It’s been a long winter around here, it’s snowing now. My mountain bike just got knocked over on the front porch by the latest snow squall that ripped through the valley, and now it’s sunny. All in about twenty minutes. I can see the next one brewing up Sawtooth and Roaring Lion canyons across the valley from my house. It should be here in the next hour. And so it goes, Montana in the spring.
The Missouri river is a place that will haunt your memories all winter long, and you might even get a whacky idea mid December or January to go freeze your ass off there and watch your guides ice up. You’ll catch fish, but freeze you will. So once the bugs stir for the first time and the nights are no longer freezing deep, it’s time to go see what we can find on the big river.
Nymphs dominate the scene this time of year on the Mo. Until the caddis and baetis get their groove on, really midges are the only thing happening on top, and unless it’s epic, you really will only see a couple random rises throughout the day. Streamers have their moments, as well, and both fish I’m holding ate a conehead bugger while ripping it across flats on a sink tipped number seven Loomis. I love the streamer game when it plays, and once a mile is considered playing by my standards.
So get with us on an early Mo trip, unless you are here chasing the Skwalas around on the Bitterroot with us. The Mo offers the utmost challenge in fly fishing with rewards of rainbows in the trophy class. These fish are big and healthy and do not screw around once hooked: jumps, runs, and more runs until you can finally bring them to hand if you play them correctly. Bring your ‘A’ game and get ready for one of the finest trout rivers in North America.
Finally the time has come that all us river rats beg for all season: fall in Montana. It’s been a tough summer since the snow burned off and the heat kicked up in July, but a few well timed weather systems saved our asses, keeping water flowing in the rivers and quenching the fires that inevitably come with the dry conditions. Now we can see the light at the end of the tunnel: the nights are cold, days are shorter, and the Missouri is fishing like we know it can.
We spend a lot of time on the Mo during the fall months. Anyone who has experienced a decent day here–not to mention those lucky souls that have hit it perfect– is essentially hooked for life. She’s got you. Guides included. Fish start to stack up in all the right places to feed heavy on the fall bugs, Baetis and Pseudos primarily.
This fall fished well for us, though the summer moss hung on longer than we’d like and dry fly opportunities were limited. Once the daily rig was determined, nymphs more often than not, the fishing was consistent and down right smoking hot at times. Look for moving riffles and drop offs with the right depth, and fish were all over the place. The dry or die mentality had to be kept in check, though, as most fish just weren’t coming to the surface reliably enough to target them.
As hard as it is to peel yourself away from the Salmonfly craze of the mountain rivers, you are always glad you did when you are standing at the Wolf Creek boat ramp at sunrise. Gulpers and sippers work the greasy water, while pelicans and seagulls flop and squawk on the goose shit covered islands. Bugs are already peeling off the river, their obvious dun forms gliding lazily into a twenty inch rainbow’s mouth. Ah, the Mo! Back Home.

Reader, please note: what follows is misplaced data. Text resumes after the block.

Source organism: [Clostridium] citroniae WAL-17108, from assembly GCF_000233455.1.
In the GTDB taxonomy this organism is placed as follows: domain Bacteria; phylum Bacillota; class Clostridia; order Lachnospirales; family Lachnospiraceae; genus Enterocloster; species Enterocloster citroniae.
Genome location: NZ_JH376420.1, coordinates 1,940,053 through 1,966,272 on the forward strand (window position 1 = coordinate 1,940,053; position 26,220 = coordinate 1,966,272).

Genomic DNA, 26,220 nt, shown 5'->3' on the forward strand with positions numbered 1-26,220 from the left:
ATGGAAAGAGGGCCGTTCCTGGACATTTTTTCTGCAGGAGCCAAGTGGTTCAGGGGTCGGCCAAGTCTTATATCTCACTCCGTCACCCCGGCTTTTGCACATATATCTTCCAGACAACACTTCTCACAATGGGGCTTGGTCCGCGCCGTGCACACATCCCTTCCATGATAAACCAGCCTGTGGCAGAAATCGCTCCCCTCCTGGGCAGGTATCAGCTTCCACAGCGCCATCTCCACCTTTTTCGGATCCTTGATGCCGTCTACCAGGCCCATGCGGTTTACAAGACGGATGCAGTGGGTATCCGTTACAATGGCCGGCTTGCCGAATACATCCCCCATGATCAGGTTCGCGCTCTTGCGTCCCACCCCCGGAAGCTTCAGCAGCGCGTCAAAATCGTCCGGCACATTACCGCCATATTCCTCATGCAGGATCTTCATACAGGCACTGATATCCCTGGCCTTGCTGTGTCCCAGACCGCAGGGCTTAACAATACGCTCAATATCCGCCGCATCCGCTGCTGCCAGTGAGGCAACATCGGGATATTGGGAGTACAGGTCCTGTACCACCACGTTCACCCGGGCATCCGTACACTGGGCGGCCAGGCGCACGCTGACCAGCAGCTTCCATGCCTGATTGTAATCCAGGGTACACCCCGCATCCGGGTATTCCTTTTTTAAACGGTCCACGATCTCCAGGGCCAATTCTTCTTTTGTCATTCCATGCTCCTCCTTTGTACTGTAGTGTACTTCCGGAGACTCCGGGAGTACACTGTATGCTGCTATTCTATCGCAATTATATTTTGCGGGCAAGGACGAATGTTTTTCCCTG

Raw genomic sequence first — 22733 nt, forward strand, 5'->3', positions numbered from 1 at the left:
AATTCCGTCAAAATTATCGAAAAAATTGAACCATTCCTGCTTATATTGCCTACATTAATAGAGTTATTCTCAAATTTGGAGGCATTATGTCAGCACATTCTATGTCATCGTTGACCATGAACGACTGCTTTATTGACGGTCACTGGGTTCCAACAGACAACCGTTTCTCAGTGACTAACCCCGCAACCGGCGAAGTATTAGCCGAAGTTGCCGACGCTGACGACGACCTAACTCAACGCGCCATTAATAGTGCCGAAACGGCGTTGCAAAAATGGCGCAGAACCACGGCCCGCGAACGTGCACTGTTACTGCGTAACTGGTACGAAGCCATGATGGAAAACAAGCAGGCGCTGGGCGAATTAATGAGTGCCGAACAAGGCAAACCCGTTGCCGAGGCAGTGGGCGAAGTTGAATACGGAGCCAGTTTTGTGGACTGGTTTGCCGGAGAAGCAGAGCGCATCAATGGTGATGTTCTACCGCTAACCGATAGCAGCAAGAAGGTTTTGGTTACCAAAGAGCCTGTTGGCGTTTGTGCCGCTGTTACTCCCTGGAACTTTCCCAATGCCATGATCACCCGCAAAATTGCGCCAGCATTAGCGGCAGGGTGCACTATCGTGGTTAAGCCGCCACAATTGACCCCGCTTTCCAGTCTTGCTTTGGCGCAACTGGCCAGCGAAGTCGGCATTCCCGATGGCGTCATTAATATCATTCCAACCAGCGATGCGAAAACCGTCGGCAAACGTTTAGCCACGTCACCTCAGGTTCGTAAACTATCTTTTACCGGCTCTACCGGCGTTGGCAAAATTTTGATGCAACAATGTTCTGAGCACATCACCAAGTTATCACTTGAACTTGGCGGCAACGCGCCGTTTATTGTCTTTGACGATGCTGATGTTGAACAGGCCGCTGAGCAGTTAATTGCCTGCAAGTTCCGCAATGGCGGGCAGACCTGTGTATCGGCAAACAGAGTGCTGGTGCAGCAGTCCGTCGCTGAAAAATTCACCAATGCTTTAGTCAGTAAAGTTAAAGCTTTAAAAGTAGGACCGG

Don and I have fished this river many times together, probably more than any other river. We just keep coming back; or at least Don keeps calling me and booking trips, so I’m all in as long as he is! You never know what you are going to find on the Mo, maybe nothing. This is a tough river: definitely not for the beginner if you have any hopes of seriously throwing a dry fly. That takes a different beast. Patience and precision are absolute virtues on the Mo, and the more you have the more you unlock the river. Untouchable fish start to become possible, and eventually even predictable. But I better watch what I say lest the Mo Gods punish me next time with howling winds and frog water.
This trip goes down as an all time epic Missouri foray. Three days we gave it hell: first boat in every morning, and on our favorite haunts while the water was still fresh and the fish just starting to move. We search out flats where the river shallows up to knee deep or less, some of them football fields in size. When the hatch gets cranking, PMDs in this case, fish move onto the flats to feed where the bugs are most plentiful and accessible. A cautious eye will find pods of feeding fish, sometimes almost indiscernible in the rippled water.
This is when it gets glorious on the Mo. Slipping out of the boat and into the flat on foot, risers eventually surround you. Some are untouchable because of the angle, and some are just too far to get an effective drift. But once again, patience and precision are the name of the game. A well placed, mended, and drifted bug has every chance of bringing home a twenty inch rainbow on that long piece of 5x terminating a fourteen foot leader. Anything less than perfect, you might as well throw rocks at them.
The time has finally come to Montana: Fall. River bottoms are full of color, elk are bugling in the mountains, and big browns are sipping Baetis and Pseudos on the Missouri. The hot long days of summer are far behind us now, replaced by cool calm days and low angled sunlight. No hurries this time of season; things are on a slower pace and the fishing is always good somewhere. Especially the Mo. Three days of long delicate casts is a dry fly fisherman’s dream; hunting fish like these on 5x and #18 mayflies holds a special place to those in the know.